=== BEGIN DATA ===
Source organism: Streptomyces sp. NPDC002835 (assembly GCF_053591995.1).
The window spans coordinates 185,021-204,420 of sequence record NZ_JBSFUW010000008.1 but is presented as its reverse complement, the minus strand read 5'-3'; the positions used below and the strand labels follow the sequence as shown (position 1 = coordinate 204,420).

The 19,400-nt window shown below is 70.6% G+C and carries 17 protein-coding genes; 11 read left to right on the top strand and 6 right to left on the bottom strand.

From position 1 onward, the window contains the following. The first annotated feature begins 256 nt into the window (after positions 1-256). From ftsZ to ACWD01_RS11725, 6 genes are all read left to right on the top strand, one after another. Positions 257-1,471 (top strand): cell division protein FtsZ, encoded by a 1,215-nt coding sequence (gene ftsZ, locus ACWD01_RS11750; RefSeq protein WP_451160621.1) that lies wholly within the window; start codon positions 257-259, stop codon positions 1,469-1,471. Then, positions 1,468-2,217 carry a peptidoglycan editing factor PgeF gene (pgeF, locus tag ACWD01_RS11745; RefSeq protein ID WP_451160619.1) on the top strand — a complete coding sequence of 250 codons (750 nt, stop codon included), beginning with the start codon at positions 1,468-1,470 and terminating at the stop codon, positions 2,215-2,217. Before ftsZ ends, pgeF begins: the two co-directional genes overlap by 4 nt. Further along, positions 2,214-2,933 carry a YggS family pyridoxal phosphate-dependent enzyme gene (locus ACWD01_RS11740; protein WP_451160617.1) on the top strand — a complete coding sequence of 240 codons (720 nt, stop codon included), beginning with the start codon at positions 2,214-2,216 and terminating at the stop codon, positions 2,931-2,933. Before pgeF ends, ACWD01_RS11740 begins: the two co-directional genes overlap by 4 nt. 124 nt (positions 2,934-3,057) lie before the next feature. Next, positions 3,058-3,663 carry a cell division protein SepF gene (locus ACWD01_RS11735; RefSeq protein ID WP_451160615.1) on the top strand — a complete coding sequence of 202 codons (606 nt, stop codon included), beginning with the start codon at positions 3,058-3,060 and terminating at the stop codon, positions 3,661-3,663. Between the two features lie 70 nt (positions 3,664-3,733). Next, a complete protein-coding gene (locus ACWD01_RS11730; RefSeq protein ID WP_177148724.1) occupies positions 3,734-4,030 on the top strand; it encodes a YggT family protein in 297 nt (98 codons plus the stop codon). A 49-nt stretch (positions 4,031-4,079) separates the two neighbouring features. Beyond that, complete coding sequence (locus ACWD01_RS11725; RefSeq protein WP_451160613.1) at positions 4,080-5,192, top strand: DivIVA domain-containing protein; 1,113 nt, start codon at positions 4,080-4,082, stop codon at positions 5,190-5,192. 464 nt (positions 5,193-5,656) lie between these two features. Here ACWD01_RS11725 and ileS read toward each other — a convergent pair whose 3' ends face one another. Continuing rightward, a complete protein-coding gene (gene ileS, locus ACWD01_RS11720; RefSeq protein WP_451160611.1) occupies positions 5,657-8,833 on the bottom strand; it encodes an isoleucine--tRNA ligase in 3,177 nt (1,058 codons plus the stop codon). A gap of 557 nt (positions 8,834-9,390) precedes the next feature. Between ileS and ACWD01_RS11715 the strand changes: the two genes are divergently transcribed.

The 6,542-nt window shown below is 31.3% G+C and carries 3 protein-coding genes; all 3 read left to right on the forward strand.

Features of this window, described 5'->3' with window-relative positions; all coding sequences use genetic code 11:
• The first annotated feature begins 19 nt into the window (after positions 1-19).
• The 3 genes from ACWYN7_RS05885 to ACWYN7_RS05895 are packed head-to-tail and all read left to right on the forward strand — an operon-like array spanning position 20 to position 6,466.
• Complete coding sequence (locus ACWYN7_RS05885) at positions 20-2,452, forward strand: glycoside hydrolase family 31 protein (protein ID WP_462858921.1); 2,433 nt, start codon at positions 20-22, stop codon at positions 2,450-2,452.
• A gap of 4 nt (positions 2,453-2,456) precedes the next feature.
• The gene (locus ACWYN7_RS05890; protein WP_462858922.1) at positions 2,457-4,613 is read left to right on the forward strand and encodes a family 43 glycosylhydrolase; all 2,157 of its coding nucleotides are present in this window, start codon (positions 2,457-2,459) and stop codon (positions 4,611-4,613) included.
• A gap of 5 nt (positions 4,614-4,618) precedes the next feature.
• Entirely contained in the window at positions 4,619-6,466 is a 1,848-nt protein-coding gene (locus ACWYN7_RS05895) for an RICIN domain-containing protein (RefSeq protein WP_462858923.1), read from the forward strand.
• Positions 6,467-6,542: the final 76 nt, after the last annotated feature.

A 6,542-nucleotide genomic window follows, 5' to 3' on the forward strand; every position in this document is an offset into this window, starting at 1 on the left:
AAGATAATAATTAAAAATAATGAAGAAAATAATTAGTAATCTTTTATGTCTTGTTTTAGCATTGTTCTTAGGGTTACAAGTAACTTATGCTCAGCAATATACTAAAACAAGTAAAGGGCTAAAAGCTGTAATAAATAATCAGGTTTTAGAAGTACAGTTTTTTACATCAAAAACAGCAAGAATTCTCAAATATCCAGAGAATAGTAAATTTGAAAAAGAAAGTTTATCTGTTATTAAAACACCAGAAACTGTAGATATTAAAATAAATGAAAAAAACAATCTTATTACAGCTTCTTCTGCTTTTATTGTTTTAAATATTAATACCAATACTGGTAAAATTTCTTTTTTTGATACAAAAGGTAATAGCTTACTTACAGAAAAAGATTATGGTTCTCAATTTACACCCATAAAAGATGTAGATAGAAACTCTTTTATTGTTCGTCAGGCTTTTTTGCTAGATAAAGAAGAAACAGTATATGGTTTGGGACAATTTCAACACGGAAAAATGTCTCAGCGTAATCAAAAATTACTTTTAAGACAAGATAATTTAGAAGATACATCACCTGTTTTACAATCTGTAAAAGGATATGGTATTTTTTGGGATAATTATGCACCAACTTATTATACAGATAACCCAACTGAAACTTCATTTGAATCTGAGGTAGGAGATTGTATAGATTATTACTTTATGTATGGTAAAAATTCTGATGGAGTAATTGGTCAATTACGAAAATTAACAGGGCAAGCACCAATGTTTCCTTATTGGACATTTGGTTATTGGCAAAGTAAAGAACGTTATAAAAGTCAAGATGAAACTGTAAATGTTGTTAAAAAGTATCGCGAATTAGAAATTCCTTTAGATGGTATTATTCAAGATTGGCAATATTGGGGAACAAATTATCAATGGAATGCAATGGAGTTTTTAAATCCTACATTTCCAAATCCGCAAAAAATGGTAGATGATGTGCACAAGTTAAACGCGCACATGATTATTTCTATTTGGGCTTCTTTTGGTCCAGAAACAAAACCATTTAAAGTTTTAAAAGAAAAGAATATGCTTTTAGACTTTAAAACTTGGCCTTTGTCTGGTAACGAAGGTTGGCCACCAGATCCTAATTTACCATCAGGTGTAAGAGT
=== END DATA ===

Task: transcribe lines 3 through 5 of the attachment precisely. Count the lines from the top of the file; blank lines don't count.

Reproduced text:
The 19,400-nt window shown below is 70.6% G+C and carries 17 protein-coding genes; 11 read left to right on the top strand and 6 right to left on the bottom strand.

From position 1 onward, the window contains the following. The first annotated feature begins 256 nt into the window (after positions 1-256). From ftsZ to ACWD01_RS11725, 6 genes are all read left to right on the top strand, one after another. Positions 257-1,471 (top strand): cell division protein FtsZ, encoded by a 1,215-nt coding sequence (gene ftsZ, locus ACWD01_RS11750; RefSeq protein WP_451160621.1) that lies wholly within the window; start codon positions 257-259, stop codon positions 1,469-1,471. Then, positions 1,468-2,217 carry a peptidoglycan editing factor PgeF gene (pgeF, locus tag ACWD01_RS11745; RefSeq protein ID WP_451160619.1) on the top strand — a complete coding sequence of 250 codons (750 nt, stop codon included), beginning with the start codon at positions 1,468-1,470 and terminating at the stop codon, positions 2,215-2,217. Before ftsZ ends, pgeF begins: the two co-directional genes overlap by 4 nt. Further along, positions 2,214-2,933 carry a YggS family pyridoxal phosphate-dependent enzyme gene (locus ACWD01_RS11740; protein WP_451160617.1) on the top strand — a complete coding sequence of 240 codons (720 nt, stop codon included), beginning with the start codon at positions 2,214-2,216 and terminating at the stop codon, positions 2,931-2,933. Before pgeF ends, ACWD01_RS11740 begins: the two co-directional genes overlap by 4 nt. 124 nt (positions 2,934-3,057) lie before the next feature. Next, positions 3,058-3,663 carry a cell division protein SepF gene (locus ACWD01_RS11735; RefSeq protein ID WP_451160615.1) on the top strand — a complete coding sequence of 202 codons (606 nt, stop codon included), beginning with the start codon at positions 3,058-3,060 and terminating at the stop codon, positions 3,661-3,663. Between the two features lie 70 nt (positions 3,664-3,733). Next, a complete protein-coding gene (locus ACWD01_RS11730; RefSeq protein ID WP_177148724.1) occupies positions 3,734-4,030 on the top strand; it encodes a YggT family protein in 297 nt (98 codons plus the stop codon). A 49-nt stretch (positions 4,031-4,079) separates the two neighbouring features. Beyond that, complete coding sequence (locus ACWD01_RS11725; RefSeq protein WP_451160613.1) at positions 4,080-5,192, top strand: DivIVA domain-containing protein; 1,113 nt, start codon at positions 4,080-4,082, stop codon at positions 5,190-5,192. 464 nt (positions 5,193-5,656) lie between these two features. Here ACWD01_RS11725 and ileS read toward each other — a convergent pair whose 3' ends face one another. Continuing rightward, a complete protein-coding gene (gene ileS, locus ACWD01_RS11720; RefSeq protein WP_451160611.1) occupies positions 5,657-8,833 on the bottom strand; it encodes an isoleucine--tRNA ligase in 3,177 nt (1,058 codons plus the stop codon). A gap of 557 nt (positions 8,834-9,390) precedes the next feature. Between ileS and ACWD01_RS11715 the strand changes: the two genes are divergently transcribed.

The 6,542-nt window shown below is 31.3% G+C and carries 3 protein-coding genes; all 3 read left to right on the forward strand.